Vancouver-based Council of Canadians organizer Harjap Grewal was at a Secwepemc Nation gathering this week.
On Monday, Kamloops This Week reported, “Chase Iron Eyes is a lawyer and member of the Standing Rock Sioux tribe. He and other First Nations anti-pipeline activists will attend a public forum [on February 6] at Thompson Rivers University and are meeting privately for several days after.”
Other speakers at the forum titled ‘Pipeline Resistance North and South of the Medicine Line’ were policy analyst Russell Diabo, 350.org organizer Clayton Thomas-Muller, Seventh Generation Fund executive director Tia Oros Peters, Greenpeace campaigner Melina Laboucan-Massimo, educator and activist Dr. Janice Billy, and land protector Kanahus Manuel.
Naomi Klein also spoke at a second public forum at Thompson Rivers University on Tuesday (February 7).
A 350.org media release notes, “Along with the public meeting, their will be two-days of private meetings among the North American activists. The pipeline battle in North Dakota and the upcoming battle over the recently approved Kinder Morgan pipeline—that is planned to pass through more than 500 kilometres of Secwepemc territory—are high on the agenda.”
On November 29, 2016, the Trudeau government approved the 890,000 barrel per day Kinder Morgan Trans Mountain pipeline. This pipeline would cross 1309 waterways including the South Thompson River near Kamloops.
Our friend and ally Art Manuel, who had been planning this gathering prior to passing away on January 11, had stated, “This pipeline requires the consent of the Secwepemc people. We do not accept that the federal government can make this decision unilaterally and without the prior informed consent of the Secwepemc people as the rightful titleholders.”
This morning, his daughter Kanahus Manuel posted on Facebook, “Chase Iron Eyes joins Secwepemc Peoples and other Land Defenders and Water Protectors to visit the site where the Kinder Morgan pipeline is proposing to cross under our River.” And yesterday, Art’s sister Doreen Manuel posted, “Today Indigenous from across Turtle island held a ceremony at the proposed Kinder Morgan pipeline site at Kamloops on Secwepemc territory and vowed in unity to stop all pipelines.”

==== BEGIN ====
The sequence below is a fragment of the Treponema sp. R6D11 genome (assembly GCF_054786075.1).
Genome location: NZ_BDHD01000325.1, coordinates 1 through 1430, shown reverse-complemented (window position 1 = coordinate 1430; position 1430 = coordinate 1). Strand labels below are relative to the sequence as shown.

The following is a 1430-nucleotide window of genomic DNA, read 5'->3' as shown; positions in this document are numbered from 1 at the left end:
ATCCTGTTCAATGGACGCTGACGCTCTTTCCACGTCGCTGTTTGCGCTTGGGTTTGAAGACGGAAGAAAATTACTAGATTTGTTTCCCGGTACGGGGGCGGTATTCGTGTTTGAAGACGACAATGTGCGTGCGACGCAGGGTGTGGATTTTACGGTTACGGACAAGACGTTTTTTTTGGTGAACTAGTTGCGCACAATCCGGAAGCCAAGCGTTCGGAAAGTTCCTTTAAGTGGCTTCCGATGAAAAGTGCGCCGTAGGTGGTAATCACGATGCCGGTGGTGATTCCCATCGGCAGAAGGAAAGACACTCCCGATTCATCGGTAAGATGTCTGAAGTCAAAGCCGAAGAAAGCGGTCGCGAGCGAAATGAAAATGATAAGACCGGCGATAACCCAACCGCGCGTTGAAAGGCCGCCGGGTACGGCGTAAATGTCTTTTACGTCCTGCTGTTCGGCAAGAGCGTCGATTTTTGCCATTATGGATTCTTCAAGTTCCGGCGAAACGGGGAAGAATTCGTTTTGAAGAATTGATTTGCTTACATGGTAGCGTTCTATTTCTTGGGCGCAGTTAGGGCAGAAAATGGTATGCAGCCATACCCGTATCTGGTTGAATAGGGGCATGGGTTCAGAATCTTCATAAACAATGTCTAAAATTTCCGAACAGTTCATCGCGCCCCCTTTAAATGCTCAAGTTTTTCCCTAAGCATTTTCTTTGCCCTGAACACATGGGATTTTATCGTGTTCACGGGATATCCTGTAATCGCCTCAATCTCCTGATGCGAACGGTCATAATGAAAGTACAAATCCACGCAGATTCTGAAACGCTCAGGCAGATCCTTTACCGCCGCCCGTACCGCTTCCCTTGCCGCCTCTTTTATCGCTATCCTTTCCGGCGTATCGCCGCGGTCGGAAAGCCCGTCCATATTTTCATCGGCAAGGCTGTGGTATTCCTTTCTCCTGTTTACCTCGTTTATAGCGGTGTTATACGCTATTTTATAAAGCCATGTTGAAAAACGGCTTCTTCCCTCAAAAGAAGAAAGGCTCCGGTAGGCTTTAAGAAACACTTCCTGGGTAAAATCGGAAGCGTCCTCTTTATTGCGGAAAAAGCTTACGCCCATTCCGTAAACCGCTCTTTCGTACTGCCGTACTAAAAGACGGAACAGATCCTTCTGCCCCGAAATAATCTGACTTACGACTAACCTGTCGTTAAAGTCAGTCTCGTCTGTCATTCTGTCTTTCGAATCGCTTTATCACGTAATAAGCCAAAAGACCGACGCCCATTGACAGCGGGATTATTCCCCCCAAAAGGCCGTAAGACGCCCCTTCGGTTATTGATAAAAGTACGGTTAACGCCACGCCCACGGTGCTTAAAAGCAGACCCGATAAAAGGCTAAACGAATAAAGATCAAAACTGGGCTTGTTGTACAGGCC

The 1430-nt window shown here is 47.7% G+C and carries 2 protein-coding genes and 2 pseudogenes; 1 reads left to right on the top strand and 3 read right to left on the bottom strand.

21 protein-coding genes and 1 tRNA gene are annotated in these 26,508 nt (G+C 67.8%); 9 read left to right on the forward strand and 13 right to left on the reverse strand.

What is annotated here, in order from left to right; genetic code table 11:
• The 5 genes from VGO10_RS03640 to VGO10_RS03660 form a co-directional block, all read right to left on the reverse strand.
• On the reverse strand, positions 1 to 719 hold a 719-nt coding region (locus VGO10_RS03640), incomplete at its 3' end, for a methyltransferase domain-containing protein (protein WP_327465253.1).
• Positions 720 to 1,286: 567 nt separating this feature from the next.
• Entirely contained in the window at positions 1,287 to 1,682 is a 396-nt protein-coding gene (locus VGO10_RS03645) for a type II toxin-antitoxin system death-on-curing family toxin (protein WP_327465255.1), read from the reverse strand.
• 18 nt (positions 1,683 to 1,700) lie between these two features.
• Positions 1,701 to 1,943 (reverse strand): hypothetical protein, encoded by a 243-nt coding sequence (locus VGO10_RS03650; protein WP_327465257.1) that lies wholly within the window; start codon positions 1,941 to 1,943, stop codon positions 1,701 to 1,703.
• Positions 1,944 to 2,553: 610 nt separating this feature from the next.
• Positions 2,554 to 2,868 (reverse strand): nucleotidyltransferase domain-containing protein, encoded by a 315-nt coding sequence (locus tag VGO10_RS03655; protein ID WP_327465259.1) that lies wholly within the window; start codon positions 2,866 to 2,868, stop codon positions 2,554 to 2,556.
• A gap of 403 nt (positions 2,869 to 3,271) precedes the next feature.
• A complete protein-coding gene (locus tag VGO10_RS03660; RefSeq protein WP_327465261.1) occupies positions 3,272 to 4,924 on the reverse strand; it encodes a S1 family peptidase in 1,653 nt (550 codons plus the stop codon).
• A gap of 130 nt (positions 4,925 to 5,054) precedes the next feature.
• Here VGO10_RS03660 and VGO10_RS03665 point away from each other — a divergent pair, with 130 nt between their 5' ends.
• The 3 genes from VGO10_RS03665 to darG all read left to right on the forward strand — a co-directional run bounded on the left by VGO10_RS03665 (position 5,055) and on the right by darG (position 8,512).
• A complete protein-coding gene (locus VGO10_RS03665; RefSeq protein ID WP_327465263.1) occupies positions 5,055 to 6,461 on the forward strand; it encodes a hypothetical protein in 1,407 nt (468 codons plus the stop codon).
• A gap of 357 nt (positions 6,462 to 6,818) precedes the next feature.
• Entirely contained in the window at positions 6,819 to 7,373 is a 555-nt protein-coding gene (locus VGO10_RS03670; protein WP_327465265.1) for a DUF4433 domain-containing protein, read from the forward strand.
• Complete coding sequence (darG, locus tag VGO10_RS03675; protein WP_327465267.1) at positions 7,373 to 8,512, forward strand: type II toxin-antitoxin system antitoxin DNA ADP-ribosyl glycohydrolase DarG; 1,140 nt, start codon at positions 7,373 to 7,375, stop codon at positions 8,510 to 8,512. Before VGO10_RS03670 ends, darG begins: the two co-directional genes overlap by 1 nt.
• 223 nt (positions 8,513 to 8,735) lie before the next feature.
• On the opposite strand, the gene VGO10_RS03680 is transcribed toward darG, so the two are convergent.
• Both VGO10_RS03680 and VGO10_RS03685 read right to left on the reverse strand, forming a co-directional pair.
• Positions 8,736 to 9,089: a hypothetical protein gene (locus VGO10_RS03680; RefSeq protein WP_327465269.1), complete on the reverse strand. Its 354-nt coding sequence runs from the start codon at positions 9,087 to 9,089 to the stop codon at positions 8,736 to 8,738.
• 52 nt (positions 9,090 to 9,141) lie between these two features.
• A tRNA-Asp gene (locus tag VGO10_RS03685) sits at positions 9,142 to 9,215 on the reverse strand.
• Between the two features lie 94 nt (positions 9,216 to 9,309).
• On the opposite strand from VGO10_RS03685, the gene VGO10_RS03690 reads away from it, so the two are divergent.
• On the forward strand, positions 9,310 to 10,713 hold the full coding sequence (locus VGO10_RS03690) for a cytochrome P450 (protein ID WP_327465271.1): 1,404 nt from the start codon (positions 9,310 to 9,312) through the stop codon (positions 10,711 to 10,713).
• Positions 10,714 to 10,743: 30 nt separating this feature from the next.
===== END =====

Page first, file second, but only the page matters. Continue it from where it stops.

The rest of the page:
Two-thirds of the 120 First Nations along the pipeline route have not given their free, prior and informed consent for the pipeline.
One of those First Nations is the Coldwater Indian Band, which is situated about 90 kilometres south of Kamloops. They have filed a judicial review challenge of the Trudeau government’s approval of the pipeline. Metro News has reported, “The First Nation raised its concerns about the proximity of the Trans Mountain route to its aquifer, upon which 90 per cent of the nearly 800 residents depend for drinking water.”
Kamloops This Week adds, “Despite facing [evacuation from their own treaty land to allow construction of the Dakota Access Pipeline, Iron Eyes] said protesters are committed to non-violence. …Many have noted the violent clashes between police and protesters at Standing Rock as a potential in this country as construction for Kinder Morgan’s Trans Canada pipeline looms.”
Despite various court challenges, Texas-based Kinder Morgan says it plans to begin construction on the pipeline this September. It is believed the likely location where that construction will begin is in the Kamloops area.
The Council of Canadians has been opposing the Trans Mountain pipeline since August 2011 by participating in marches, protests and civil disobedience actions, supporting chapter activism, petitions and a court action, writing blogs, and organizing numerous public events and a six-community speaking tour.